The Quest for the Moon
Captain Gene Cernan was the last person to walk on the Moon. Ultimately, he was the third man to walk in space, one of only three people fortunate enough to go to the Moon twice, and to date, his footprint on the lunar surface is the last marker that humanity left on our nearest neighbor.
The final words that he spoke before stepping on to the tiny craft that would carry him back to Earth are simple and sobering: "We leave as we came and, God willing, as we shall return with peace and hope for all mankind."
That was in 1972. That's more than 40 years ago. We haven't been back.
Of course, we have gone other places—to Pluto and Ceres, for example. However, in these cases, we sent robots in our stead and kept our own feet firmly planted on Earth. However, a number of individuals are hoping to change that by bringing humanity back to the stars.
Case in point, the European Space Agency (ESA) recently hosted the two-day symposium, called "Moon 2020-2030 – A New Era of Coordinated Human and Robotic Exploration," at the European Space Research and Technology Center in Noordwijk, Netherlands. At the meeting, more than 200 scientists and space officials from 28 different countries came together to try and find a way to get us back to the Moon, which (they hope) will allow us to) springboard human exploration out into the solar system.
Notably, scientists see a Lunar base as a vital first step towards getting humanity to Mars.
"The ESA space-exploration strategy sets the moon as a priority destination for humans on the way to Mars, and the recent talk of a 'Moon Village' certainly has generated a lot of positive energy in Europe," NASA's Kathy Laurini, co-chair for the Exploration Roadmap Working Group for the Global Exploration Roadmap, said to space.com. "The timing is right," Laurini said, "to get started on the capabilities which allow Europe to meet its exploration objectives and ensure Europe remains a strong partner as humans begin to explore the solar system."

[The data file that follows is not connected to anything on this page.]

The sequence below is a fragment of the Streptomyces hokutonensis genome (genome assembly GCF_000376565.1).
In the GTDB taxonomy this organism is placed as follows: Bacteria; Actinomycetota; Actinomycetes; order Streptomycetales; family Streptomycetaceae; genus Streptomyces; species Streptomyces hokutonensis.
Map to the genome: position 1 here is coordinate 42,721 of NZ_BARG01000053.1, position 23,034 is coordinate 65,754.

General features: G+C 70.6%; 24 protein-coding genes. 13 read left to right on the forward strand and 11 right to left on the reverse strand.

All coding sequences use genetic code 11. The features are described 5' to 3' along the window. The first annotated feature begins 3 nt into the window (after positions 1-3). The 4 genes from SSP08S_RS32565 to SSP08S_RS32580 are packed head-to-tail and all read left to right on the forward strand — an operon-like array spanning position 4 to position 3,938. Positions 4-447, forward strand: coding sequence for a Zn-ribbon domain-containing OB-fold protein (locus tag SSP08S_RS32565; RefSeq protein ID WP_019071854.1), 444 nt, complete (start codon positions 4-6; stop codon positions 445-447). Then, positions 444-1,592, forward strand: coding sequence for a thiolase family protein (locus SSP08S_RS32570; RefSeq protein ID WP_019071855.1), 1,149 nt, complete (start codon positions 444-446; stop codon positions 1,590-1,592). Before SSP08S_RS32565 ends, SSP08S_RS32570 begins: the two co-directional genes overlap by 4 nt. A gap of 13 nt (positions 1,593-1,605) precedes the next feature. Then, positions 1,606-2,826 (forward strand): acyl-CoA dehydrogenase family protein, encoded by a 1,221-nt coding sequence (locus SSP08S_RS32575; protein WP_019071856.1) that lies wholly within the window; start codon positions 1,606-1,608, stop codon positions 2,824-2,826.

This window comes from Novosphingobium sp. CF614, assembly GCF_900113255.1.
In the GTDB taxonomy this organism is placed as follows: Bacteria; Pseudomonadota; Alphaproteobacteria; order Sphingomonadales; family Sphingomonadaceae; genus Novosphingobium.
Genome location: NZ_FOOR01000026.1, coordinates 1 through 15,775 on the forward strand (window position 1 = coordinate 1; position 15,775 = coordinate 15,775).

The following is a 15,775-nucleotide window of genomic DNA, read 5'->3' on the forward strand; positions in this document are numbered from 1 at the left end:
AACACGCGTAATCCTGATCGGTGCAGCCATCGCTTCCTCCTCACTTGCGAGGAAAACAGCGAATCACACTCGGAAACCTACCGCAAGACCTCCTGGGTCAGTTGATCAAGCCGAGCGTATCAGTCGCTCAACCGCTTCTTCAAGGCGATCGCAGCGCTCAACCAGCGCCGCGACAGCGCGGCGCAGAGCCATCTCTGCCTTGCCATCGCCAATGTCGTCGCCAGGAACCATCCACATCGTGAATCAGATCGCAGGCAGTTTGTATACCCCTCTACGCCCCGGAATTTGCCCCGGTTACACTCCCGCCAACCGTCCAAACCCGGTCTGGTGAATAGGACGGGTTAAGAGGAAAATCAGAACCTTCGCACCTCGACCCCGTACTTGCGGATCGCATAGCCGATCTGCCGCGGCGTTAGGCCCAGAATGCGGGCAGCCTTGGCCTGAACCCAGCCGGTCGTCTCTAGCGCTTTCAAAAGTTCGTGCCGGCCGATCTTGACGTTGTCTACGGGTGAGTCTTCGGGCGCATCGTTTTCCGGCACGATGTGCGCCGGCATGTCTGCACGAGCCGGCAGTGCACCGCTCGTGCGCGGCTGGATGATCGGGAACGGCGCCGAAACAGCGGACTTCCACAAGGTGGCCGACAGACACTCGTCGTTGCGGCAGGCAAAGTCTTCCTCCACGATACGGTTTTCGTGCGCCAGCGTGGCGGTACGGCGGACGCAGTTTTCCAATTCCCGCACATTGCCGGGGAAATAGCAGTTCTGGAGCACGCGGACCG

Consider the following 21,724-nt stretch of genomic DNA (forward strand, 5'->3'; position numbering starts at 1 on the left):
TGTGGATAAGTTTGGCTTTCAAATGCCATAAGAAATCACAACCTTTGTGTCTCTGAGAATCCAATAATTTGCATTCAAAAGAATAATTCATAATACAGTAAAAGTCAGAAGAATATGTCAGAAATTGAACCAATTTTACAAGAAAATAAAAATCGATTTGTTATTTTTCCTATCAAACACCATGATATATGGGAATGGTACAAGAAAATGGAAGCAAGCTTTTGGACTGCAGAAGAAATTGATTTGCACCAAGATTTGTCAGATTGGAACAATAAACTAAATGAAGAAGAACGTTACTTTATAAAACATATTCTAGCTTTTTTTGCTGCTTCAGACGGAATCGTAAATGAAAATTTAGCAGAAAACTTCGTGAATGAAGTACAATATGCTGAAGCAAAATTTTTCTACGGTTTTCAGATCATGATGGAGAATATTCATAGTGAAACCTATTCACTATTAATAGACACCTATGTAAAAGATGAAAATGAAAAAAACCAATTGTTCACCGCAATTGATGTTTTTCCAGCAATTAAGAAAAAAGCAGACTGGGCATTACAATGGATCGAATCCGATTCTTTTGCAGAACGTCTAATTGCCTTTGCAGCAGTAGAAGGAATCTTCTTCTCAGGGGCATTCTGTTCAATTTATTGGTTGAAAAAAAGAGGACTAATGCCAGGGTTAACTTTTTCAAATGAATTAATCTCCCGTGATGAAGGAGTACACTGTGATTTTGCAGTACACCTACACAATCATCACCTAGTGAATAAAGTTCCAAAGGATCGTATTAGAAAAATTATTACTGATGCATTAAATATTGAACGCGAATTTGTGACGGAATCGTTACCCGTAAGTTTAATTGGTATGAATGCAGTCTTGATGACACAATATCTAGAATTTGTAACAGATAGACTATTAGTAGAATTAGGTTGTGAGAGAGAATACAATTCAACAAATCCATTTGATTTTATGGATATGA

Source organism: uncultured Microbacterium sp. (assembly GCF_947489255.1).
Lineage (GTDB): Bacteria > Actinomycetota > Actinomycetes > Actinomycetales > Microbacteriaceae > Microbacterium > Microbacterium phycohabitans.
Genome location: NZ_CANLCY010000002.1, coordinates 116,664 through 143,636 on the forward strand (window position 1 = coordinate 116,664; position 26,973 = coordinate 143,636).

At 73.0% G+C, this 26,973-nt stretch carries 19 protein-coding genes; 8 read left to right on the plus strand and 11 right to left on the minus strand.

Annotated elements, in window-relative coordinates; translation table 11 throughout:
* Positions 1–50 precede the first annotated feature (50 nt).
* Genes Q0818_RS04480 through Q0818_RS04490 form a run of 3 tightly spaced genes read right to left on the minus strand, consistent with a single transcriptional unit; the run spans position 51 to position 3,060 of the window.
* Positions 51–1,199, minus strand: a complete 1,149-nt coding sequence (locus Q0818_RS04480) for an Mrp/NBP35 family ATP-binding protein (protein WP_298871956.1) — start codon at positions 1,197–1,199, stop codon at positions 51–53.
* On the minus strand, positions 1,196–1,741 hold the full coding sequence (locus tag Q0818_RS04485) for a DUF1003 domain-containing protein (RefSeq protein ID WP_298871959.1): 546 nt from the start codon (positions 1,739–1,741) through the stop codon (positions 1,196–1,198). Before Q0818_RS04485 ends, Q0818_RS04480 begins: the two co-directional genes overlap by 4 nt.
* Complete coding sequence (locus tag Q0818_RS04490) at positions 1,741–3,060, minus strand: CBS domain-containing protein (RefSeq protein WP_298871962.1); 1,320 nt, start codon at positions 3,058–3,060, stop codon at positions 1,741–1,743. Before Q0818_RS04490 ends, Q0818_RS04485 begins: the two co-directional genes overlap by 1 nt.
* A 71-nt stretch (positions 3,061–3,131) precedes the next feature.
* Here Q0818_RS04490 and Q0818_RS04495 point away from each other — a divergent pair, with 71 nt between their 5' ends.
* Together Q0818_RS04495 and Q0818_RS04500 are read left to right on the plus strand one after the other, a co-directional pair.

How We'd do it
Ultimately, these efforts reinforce what Johann-Dietrich Wörner, the new ESA space chief stated several months back, when he expressed his enthusiasm for a moon colony at the Space Foundation’s National Space Symposium, a gathering of global, commercial, civil, military and “new space” experts. At the time, Wörner said that “the moon station can be an important stepping stone for any further exploration in deep space,” adding that a lunar outpost could help humanity learn how to use resources on-site instead of transporting them.
Paul Spudis, of the Lunar and Planetary Institute in Houston, said that there are three possible paths to get to the Moon.
- A single-nation effort, analogous to NASA's Apollo moon-landing project, and he notes that China is the most likely nation to lead this effort.
- A cooperative, international effort, analogous to what we see on the International Space Station. In this case, the ESA, Japan, India, and Russia are likely to come together for such an effort.
- A series of commercial lunar missions, largely led by American "New Space" companies like Elon Musk's SpaceX; however, this effort would likely be almost totally robotic.
Of course, these three methods could easily change, as nations make new commitments, but regardless of how we get humanity back to space, let's hope that it is a unified effort that is truly "for all mankind."
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